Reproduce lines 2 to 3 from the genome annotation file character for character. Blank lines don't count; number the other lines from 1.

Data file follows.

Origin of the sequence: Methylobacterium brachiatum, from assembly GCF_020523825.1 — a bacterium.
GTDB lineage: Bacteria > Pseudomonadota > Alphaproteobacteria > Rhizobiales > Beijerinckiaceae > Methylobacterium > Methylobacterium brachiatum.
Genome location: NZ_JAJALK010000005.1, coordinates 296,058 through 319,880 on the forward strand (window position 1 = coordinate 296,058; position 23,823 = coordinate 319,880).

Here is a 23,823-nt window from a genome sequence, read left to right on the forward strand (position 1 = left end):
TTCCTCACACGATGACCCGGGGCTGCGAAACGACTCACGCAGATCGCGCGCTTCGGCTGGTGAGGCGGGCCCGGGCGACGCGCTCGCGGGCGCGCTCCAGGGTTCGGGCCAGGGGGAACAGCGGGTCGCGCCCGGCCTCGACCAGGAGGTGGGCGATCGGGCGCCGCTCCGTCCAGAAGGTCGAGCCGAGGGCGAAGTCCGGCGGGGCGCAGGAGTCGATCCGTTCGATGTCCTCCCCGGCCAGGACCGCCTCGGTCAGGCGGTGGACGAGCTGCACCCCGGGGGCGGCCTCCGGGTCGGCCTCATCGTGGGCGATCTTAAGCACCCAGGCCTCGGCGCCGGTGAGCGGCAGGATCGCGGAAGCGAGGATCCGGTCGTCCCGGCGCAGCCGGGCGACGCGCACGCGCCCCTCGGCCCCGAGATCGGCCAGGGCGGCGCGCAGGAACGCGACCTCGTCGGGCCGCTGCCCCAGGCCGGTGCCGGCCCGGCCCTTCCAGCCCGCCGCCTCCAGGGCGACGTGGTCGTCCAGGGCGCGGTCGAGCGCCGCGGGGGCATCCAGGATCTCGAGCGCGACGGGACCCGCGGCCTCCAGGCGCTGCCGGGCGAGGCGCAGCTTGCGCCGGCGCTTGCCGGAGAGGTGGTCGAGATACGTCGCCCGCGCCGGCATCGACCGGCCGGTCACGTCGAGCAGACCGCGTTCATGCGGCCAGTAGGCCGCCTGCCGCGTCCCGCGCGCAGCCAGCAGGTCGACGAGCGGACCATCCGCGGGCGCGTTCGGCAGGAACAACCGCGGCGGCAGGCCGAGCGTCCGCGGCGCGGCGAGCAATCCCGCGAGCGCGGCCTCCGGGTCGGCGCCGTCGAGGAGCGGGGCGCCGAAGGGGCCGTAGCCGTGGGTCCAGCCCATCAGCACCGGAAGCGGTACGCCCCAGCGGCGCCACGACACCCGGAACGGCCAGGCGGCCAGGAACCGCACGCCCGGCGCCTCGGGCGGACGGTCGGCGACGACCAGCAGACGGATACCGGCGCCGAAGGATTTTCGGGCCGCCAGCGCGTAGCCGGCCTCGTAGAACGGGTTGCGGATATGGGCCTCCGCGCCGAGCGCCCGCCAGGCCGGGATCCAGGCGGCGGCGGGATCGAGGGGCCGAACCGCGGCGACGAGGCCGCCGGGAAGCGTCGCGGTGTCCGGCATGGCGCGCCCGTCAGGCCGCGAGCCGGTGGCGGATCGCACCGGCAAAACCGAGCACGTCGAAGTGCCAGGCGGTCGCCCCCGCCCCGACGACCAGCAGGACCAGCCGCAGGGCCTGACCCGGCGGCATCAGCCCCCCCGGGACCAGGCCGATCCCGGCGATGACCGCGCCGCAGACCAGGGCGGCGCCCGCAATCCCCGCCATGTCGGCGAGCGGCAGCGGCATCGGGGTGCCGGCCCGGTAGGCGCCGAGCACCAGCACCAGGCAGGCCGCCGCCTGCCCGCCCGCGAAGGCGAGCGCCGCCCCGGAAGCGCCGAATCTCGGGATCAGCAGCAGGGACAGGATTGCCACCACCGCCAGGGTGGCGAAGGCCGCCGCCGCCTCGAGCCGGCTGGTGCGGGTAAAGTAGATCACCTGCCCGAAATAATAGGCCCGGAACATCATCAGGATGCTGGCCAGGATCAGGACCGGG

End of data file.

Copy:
GTDB lineage: Bacteria > Pseudomonadota > Alphaproteobacteria > Rhizobiales > Beijerinckiaceae > Methylobacterium > Methylobacterium brachiatum.
Genome location: NZ_JAJALK010000005.1, coordinates 296,058 through 319,880 on the forward strand (window position 1 = coordinate 296,058; position 23,823 = coordinate 319,880).